Police: NASA Gunman Bore Grudge Against Victim

Authorities say a grudge drove 60-year old NASA employee William Arthur Phillips Jr. to kill a co-worker, take a second hostage, and finally commit suicide at Houston's Johnson Space Center Friday.

Before shooting 62-year-old civil servant David Beverly in the leg and chest, Phillips reportedly said, "You're the one that's going to get me fired," authorities said at a press conference Saturday.

Phillips, who lived alone and had no family, was a contact worker for NASA employed by Jacobs Engineering of Pasadena, Calif. On March 16, he received an e-mail from his supervisor regarding his allegedly sub-par work performance. Two days later, he purchased a revolver and 20 rounds of ammunition.

On Friday, Phillips reportedly had lunch with Beverly and another co-worker, who reported nothing abnormal about Phillips' demeanor, though he was described by other co-workers as "odd," according to authorities.

Gunman Reportedly Wanted to Die

At 1:30 p.m., Phillips entered Beverly's office, where Beverly was talking with Fran Crenshaw, a contract worker with MRI Technologies. According to Crenshaw, Phillips spoke in a calm, soothing manner, offering a number of options for his job improvement before shooting Beverley and taking Crenshaw hostage, Houston Police Chief Harold Hurtt said.

Before 2 p.m., Johnson Space Center security arrived on the scene. Employees throughout the 1,600-acre facility were told to lock doors and stay in place.

For three hours, negotiators tried to establish communication with Phillips, who barricaded himself in a second-floor room with Beverley and Crenshaw, by calling the room's telephone. Though Phillips picked up, authorities said he refused to make any statement.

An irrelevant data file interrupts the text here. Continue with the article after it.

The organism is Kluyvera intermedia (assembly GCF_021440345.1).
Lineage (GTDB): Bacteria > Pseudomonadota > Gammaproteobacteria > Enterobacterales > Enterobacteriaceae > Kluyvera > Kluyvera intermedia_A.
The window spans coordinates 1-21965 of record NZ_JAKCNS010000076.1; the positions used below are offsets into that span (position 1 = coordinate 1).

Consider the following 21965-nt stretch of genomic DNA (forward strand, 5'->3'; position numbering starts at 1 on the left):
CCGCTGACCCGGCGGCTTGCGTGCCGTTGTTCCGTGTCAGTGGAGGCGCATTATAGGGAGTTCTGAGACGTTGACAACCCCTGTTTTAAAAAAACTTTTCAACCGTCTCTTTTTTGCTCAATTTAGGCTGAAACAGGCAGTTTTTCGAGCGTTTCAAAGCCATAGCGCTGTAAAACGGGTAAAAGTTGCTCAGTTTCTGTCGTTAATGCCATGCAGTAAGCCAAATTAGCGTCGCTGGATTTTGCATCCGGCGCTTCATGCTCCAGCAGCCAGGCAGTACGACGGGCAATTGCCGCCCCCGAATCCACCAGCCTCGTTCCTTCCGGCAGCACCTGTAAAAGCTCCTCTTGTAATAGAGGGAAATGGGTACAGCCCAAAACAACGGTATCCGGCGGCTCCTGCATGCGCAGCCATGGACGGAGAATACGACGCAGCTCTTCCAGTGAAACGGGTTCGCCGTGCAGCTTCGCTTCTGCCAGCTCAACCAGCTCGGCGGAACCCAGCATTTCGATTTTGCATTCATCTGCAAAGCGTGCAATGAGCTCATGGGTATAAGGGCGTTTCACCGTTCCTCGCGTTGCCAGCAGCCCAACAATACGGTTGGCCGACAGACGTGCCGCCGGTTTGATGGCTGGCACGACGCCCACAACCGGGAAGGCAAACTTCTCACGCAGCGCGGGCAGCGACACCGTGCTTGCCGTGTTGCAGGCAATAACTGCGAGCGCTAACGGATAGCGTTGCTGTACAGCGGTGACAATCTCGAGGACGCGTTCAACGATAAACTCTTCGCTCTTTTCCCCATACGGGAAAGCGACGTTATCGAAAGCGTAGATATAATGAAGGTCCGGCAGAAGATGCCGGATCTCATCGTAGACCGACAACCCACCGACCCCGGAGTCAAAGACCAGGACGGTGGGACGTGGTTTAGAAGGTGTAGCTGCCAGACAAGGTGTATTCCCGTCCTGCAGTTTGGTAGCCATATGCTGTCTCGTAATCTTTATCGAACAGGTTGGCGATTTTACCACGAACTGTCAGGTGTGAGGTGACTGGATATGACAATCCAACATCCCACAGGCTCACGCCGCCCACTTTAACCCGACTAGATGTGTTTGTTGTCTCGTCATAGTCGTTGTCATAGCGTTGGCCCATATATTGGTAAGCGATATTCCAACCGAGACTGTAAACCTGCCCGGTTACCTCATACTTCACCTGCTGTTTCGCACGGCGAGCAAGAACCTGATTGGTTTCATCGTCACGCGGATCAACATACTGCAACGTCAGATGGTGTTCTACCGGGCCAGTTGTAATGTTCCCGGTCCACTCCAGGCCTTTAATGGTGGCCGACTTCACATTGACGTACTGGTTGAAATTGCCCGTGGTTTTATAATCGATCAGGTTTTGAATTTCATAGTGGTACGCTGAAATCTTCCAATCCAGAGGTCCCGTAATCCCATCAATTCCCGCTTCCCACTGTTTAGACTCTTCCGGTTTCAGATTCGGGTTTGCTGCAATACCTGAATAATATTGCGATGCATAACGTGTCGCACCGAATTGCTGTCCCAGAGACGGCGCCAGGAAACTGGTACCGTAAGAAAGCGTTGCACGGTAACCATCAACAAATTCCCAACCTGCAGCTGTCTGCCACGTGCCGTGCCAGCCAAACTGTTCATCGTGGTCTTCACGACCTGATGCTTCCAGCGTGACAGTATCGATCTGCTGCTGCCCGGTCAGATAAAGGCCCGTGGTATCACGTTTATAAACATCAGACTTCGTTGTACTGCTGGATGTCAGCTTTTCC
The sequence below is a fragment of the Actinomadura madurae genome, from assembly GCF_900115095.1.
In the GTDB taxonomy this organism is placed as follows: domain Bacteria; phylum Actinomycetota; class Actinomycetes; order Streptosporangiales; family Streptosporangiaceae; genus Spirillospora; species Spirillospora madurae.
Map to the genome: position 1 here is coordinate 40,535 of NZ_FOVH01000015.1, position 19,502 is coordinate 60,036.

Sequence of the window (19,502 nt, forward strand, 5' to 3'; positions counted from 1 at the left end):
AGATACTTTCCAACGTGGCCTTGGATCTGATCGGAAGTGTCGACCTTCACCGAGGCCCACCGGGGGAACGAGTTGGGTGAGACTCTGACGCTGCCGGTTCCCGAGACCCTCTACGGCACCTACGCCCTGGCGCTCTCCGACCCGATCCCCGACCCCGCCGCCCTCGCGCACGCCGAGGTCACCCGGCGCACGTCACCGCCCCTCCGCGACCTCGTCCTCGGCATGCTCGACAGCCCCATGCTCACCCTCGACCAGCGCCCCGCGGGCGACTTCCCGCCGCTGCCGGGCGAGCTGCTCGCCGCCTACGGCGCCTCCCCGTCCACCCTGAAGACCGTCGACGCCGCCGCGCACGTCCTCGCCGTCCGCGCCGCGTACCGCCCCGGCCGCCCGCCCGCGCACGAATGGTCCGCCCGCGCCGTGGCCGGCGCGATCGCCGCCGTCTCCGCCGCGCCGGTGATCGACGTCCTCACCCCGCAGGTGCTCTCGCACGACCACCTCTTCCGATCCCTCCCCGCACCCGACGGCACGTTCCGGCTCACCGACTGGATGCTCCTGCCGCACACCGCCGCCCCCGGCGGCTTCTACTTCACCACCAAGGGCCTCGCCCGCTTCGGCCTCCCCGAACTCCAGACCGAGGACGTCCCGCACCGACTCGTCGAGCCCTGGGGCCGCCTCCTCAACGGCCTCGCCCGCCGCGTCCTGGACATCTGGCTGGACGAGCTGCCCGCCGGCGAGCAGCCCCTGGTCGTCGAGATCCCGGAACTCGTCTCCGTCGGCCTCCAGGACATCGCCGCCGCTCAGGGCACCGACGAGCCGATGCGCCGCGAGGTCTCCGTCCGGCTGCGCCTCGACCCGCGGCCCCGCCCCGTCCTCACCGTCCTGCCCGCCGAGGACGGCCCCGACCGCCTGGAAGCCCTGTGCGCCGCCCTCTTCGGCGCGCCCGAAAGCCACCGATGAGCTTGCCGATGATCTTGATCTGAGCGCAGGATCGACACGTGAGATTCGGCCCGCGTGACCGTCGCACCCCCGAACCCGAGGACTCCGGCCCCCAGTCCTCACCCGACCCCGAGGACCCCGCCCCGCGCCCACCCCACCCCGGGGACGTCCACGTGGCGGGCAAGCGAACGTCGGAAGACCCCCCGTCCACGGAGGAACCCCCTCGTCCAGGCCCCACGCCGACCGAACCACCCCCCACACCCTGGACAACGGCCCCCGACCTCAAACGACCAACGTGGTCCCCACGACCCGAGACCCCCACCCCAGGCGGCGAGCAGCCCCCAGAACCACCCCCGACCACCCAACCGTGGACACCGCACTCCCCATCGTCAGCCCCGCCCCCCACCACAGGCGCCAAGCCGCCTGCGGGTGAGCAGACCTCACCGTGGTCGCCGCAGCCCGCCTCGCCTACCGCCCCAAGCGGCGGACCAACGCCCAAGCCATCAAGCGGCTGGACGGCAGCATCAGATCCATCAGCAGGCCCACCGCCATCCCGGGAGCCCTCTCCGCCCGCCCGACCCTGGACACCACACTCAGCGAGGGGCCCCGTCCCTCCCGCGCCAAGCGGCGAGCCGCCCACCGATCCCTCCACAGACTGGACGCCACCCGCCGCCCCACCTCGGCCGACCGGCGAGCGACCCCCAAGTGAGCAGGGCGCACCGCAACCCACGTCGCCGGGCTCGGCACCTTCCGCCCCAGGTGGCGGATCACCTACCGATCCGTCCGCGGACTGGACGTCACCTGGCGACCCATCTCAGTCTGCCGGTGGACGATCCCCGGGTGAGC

According to Crenshaw, Phillips watched the stand-off unfold on TV and duct-taped her mouth so that she wouldn't scream once he shot himself, authorities said.

"He didn't want her to scream and then have police rush in and save his life," police Lt. Larry Baimbridge said. "He went in there with the intent to kill himself as well as Mr. Beverly."

Shortly before 4:30 p.m., authorities heard a gunshot come from the room where Phillips was holding Beverly and Crenshaw hostage. They found Phillips and Beverly dead and Crenshaw bound but unharmed.

"Believing that the suspect may have shot himself, the decision was made to make entry," said Dwayne Ready of the Houston Police Department. "As our SWAT team members made entry they did indeed determine that the suspect shot himself one time to the head."

Security Will Be Reviewed, Again

The Johnson Space Center recently reviewed security, but it is not an airtight operation.

"We have to have badges to get on site here. Guns are not permitted on site. And we have random checks of automobiles," said Johnson Space Center director Michael Coats. "Right now, we're trying to understand why this happened, how this happened."

For NASA, this is the latest incident to put the organization in the headlines for something other than space exploration. About two months ago, an attempted kidnapping and a love-triangle between two astronauts and an Air Force pilot made NASA the object of public scrutiny.

On Saturday, NASA administrator Mike Griffin pledged to review security again and consider installing metal detectors in NASA facilities. But he stressed that it's hard to stop an employee dead-set on seeking vengeance.

"When an employee … has decided that he wishes to avenge a grudge or not and is willing to die in the process, it is virtually impossible to stop that person," Griffin said. "He was determined that he was going to die."

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